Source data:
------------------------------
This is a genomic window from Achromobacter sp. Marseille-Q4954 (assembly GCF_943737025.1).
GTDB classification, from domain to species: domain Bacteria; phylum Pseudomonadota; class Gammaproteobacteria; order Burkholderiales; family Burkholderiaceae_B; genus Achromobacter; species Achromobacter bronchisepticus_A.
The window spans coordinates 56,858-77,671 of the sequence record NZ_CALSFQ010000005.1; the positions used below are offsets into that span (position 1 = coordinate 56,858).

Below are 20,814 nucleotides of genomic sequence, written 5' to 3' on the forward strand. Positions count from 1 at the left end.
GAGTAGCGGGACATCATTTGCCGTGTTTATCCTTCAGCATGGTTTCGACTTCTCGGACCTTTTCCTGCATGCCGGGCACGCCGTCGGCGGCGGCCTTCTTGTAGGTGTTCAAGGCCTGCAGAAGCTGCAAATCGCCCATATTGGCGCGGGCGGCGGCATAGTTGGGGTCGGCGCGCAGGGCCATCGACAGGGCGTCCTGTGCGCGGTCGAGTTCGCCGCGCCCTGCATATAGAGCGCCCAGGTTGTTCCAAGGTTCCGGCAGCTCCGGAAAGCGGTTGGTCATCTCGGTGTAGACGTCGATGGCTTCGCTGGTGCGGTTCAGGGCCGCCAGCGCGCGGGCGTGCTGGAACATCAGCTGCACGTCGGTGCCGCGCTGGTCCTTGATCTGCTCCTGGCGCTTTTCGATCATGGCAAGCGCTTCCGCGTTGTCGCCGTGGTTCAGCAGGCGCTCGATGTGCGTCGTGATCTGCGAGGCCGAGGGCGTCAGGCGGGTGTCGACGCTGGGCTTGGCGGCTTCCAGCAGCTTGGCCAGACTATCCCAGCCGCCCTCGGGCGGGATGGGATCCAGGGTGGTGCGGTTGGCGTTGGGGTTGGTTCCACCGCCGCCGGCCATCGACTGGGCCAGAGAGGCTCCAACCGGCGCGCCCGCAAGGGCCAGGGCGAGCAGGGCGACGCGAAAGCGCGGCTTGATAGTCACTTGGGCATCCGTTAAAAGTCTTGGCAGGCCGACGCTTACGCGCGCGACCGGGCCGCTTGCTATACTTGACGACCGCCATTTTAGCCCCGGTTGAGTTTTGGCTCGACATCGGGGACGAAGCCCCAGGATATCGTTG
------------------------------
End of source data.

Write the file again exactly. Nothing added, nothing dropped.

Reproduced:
This is a genomic window from Achromobacter sp. Marseille-Q4954 (assembly GCF_943737025.1).
GTDB classification, from domain to species: domain Bacteria; phylum Pseudomonadota; class Gammaproteobacteria; order Burkholderiales; family Burkholderiaceae_B; genus Achromobacter; species Achromobacter bronchisepticus_A.
The window spans coordinates 56,858-77,671 of the sequence record NZ_CALSFQ010000005.1; the positions used below are offsets into that span (position 1 = coordinate 56,858).

Below are 20,814 nucleotides of genomic sequence, written 5' to 3' on the forward strand. Positions count from 1 at the left end.
GAGTAGCGGGACATCATTTGCCGTGTTTATCCTTCAGCATGGTTTCGACTTCTCGGACCTTTTCCTGCATGCCGGGCACGCCGTCGGCGGCGGCCTTCTTGTAGGTGTTCAAGGCCTGCAGAAGCTGCAAATCGCCCATATTGGCGCGGGCGGCGGCATAGTTGGGGTCGGCGCGCAGGGCCATCGACAGGGCGTCCTGTGCGCGGTCGAGTTCGCCGCGCCCTGCATATAGAGCGCCCAGGTTGTTCCAAGGTTCCGGCAGCTCCGGAAAGCGGTTGGTCATCTCGGTGTAGACGTCGATGGCTTCGCTGGTGCGGTTCAGGGCCGCCAGCGCGCGGGCGTGCTGGAACATCAGCTGCACGTCGGTGCCGCGCTGGTCCTTGATCTGCTCCTGGCGCTTTTCGATCATGGCAAGCGCTTCCGCGTTGTCGCCGTGGTTCAGCAGGCGCTCGATGTGCGTCGTGATCTGCGAGGCCGAGGGCGTCAGGCGGGTGTCGACGCTGGGCTTGGCGGCTTCCAGCAGCTTGGCCAGACTATCCCAGCCGCCCTCGGGCGGGATGGGATCCAGGGTGGTGCGGTTGGCGTTGGGGTTGGTTCCACCGCCGCCGGCCATCGACTGGGCCAGAGAGGCTCCAACCGGCGCGCCCGCAAGGGCCAGGGCGAGCAGGGCGACGCGAAAGCGCGGCTTGATAGTCACTTGGGCATCCGTTAAAAGTCTTGGCAGGCCGACGCTTACGCGCGCGACCGGGCCGCTTGCTATACTTGACGACCGCCATTTTAGCCCCGGTTGAGTTTTGGCTCGACATCGGGGACGAAGCCCCAGGATATCGTTG